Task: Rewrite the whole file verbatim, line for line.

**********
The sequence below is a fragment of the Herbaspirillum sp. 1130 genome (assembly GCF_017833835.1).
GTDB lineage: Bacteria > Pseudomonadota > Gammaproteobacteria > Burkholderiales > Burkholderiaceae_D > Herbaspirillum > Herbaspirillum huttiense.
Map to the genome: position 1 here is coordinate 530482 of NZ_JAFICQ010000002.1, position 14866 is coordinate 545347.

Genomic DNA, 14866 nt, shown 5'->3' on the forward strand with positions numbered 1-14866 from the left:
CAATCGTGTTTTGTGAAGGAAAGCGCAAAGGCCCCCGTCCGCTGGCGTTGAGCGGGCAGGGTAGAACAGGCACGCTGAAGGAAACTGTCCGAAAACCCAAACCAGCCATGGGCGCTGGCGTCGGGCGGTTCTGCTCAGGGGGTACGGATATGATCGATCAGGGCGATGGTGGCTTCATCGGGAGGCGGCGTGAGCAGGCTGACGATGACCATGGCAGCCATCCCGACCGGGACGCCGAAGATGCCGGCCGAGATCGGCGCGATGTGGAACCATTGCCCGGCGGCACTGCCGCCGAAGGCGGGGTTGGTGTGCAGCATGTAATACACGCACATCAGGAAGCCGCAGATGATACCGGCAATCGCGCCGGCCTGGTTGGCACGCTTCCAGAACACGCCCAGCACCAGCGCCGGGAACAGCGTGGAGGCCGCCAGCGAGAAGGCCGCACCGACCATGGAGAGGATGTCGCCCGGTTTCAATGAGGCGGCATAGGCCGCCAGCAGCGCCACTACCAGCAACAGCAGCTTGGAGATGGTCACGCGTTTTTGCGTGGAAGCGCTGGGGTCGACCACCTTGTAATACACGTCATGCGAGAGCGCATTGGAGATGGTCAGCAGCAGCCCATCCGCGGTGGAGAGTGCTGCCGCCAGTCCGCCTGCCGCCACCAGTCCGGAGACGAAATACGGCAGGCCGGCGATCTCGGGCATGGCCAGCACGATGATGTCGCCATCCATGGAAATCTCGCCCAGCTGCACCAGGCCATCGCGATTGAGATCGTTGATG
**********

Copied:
The sequence below is a fragment of the Herbaspirillum sp. 1130 genome (assembly GCF_017833835.1).
GTDB lineage: Bacteria > Pseudomonadota > Gammaproteobacteria > Burkholderiales > Burkholderiaceae_D > Herbaspirillum > Herbaspirillum huttiense.
Map to the genome: position 1 here is coordinate 530482 of NZ_JAFICQ010000002.1, position 14866 is coordinate 545347.

Genomic DNA, 14866 nt, shown 5'->3' on the forward strand with positions numbered 1-14866 from the left:
CAATCGTGTTTTGTGAAGGAAAGCGCAAAGGCCCCCGTCCGCTGGCGTTGAGCGGGCAGGGTAGAACAGGCACGCTGAAGGAAACTGTCCGAAAACCCAAACCAGCCATGGGCGCTGGCGTCGGGCGGTTCTGCTCAGGGGGTACGGATATGATCGATCAGGGCGATGGTGGCTTCATCGGGAGGCGGCGTGAGCAGGCTGACGATGACCATGGCAGCCATCCCGACCGGGACGCCGAAGATGCCGGCCGAGATCGGCGCGATGTGGAACCATTGCCCGGCGGCACTGCCGCCGAAGGCGGGGTTGGTGTGCAGCATGTAATACACGCACATCAGGAAGCCGCAGATGATACCGGCAATCGCGCCGGCCTGGTTGGCACGCTTCCAGAACACGCCCAGCACCAGCGCCGGGAACAGCGTGGAGGCCGCCAGCGAGAAGGCCGCACCGACCATGGAGAGGATGTCGCCCGGTTTCAATGAGGCGGCATAGGCCGCCAGCAGCGCCACTACCAGCAACAGCAGCTTGGAGATGGTCACGCGTTTTTGCGTGGAAGCGCTGGGGTCGACCACCTTGTAATACACGTCATGCGAGAGCGCATTGGAGATGGTCAGCAGCAGCCCATCCGCGGTGGAGAGTGCTGCCGCCAGTCCGCCTGCCGCCACCAGTCCGGAGACGAAATACGGCAGGCCGGCGATCTCGGGCATGGCCAGCACGATGATGTCGCCATCCATGGAAATCTCGCCCAGCTGCACCAGGCCATCGCGATTGAGATCGTTGATG